Credit: AP Photo/ Rajanish Kakad
For the last decade, newspaper circulation has seen a. Meanwhile, get their news online. So how are journalism outlets adjusting to a digital world? We talk with Franklin Foer, author of the book, " ," about how social media and CEOs like Jeff Bezos have changed the journalism game.
- Obsessed. That's the best way to describe how Foer felt when he was using Chartbeat, the real-time analytics tool The New Republic used while he was editor there. He says many outlets still pore over data and will even change headlines or pictures in a poorly-performing article to try and boost traffic.
- You could say journalism has a love-hate relationship with Facebook. Foer says that for many years, media outlets relied too much on the social media giant for traffic, even if it meant tailoring editorial content to match what was trending. It's only recently that newsrooms are starting to break away from a Facebook-friendly mentality.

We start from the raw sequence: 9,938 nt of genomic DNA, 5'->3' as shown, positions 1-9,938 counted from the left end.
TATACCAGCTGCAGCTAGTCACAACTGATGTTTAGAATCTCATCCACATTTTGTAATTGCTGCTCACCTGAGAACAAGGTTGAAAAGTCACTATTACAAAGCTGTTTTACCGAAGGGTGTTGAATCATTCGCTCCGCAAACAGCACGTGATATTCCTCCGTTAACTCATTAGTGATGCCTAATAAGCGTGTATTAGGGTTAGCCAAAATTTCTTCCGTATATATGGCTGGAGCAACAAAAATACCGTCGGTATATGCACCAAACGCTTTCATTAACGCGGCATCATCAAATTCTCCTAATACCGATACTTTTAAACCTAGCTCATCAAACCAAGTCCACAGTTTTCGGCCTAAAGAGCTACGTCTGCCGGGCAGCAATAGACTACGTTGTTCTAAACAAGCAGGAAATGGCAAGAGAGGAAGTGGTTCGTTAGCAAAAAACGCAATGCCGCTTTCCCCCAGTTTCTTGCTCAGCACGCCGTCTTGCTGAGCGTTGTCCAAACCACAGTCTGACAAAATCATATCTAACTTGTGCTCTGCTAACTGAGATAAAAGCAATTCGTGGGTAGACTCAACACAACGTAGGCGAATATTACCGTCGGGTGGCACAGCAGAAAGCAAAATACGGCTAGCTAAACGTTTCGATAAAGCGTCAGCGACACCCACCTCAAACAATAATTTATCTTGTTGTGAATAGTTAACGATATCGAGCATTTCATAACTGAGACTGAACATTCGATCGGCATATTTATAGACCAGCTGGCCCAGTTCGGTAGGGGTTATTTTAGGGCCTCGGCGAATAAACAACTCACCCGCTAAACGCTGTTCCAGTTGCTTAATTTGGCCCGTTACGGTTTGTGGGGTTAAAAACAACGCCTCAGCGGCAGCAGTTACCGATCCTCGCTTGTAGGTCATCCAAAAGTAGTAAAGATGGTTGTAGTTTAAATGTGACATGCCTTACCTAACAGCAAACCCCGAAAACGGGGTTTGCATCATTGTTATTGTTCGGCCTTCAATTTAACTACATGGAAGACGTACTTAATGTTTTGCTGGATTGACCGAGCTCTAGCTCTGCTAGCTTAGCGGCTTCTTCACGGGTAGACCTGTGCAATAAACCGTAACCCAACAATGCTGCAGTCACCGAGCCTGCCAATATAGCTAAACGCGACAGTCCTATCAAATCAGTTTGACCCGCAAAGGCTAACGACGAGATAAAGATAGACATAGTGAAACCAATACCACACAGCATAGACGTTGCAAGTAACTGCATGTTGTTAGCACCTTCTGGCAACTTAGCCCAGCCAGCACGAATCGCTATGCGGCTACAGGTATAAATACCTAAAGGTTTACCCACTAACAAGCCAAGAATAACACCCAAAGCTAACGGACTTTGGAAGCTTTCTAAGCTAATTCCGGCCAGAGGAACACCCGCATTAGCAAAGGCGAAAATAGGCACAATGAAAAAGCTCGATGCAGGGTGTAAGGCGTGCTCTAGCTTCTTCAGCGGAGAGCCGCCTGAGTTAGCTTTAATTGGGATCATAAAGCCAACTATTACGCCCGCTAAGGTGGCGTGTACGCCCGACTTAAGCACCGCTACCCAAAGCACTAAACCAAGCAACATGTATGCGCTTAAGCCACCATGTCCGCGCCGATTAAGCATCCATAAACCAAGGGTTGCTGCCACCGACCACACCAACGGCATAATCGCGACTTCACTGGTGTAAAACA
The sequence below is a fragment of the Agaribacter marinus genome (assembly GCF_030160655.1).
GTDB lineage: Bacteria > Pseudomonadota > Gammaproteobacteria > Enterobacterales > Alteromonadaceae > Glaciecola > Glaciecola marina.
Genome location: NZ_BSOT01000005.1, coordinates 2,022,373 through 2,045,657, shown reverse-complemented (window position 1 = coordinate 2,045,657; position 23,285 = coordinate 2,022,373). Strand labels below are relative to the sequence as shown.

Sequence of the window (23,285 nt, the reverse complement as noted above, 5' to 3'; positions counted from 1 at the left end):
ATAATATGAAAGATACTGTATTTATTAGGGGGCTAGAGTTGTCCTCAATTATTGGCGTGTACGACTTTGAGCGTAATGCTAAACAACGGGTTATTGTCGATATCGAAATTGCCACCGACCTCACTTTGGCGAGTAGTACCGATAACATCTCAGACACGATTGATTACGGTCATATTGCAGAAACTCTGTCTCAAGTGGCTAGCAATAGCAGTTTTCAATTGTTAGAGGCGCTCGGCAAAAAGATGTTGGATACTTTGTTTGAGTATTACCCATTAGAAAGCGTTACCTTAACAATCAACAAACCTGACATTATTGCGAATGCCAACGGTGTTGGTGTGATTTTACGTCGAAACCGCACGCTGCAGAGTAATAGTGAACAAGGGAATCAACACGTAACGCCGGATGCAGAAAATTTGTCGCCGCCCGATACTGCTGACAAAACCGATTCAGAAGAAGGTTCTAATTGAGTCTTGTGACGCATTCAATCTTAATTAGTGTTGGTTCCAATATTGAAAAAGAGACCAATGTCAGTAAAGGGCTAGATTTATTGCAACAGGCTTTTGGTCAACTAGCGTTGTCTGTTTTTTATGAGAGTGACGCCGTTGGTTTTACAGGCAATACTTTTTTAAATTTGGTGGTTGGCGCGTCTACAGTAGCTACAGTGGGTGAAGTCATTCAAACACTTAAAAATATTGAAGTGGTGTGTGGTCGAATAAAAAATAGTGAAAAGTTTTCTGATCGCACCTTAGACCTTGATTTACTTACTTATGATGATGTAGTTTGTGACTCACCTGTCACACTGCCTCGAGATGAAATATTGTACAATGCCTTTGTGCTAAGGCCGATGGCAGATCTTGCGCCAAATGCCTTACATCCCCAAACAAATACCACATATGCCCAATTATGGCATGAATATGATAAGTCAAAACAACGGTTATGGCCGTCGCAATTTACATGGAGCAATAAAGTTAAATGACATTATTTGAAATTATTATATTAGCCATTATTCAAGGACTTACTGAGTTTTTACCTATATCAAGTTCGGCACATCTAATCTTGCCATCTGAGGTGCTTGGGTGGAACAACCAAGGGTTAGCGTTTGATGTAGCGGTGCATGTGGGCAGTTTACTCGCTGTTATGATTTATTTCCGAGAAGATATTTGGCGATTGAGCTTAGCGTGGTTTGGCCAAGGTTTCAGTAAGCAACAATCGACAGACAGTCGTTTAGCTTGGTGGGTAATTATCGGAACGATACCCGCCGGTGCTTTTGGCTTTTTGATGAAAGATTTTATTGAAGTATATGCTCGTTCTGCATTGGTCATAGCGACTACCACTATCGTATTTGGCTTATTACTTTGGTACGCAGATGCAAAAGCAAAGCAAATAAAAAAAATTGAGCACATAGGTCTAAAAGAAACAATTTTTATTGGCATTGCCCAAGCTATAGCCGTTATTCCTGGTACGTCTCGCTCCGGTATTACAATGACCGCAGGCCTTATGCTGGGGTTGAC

- Despite the industry's troubles, digital journalism has one major success story: The Washington Post. But the Post's owner, Jeff Bezos, also owns America's largest online retailer, Amazon, and Foer warns that concentration of power could mean trouble.
- explains why handing an ailing media organization over to a billionaire isn't always a sure-fix.
- writes about why there's sometimes a clash between digital minds and traditional journalists.
- ' associate managing editor explores how one of America's biggest newspapers is tapping into new digital avenues.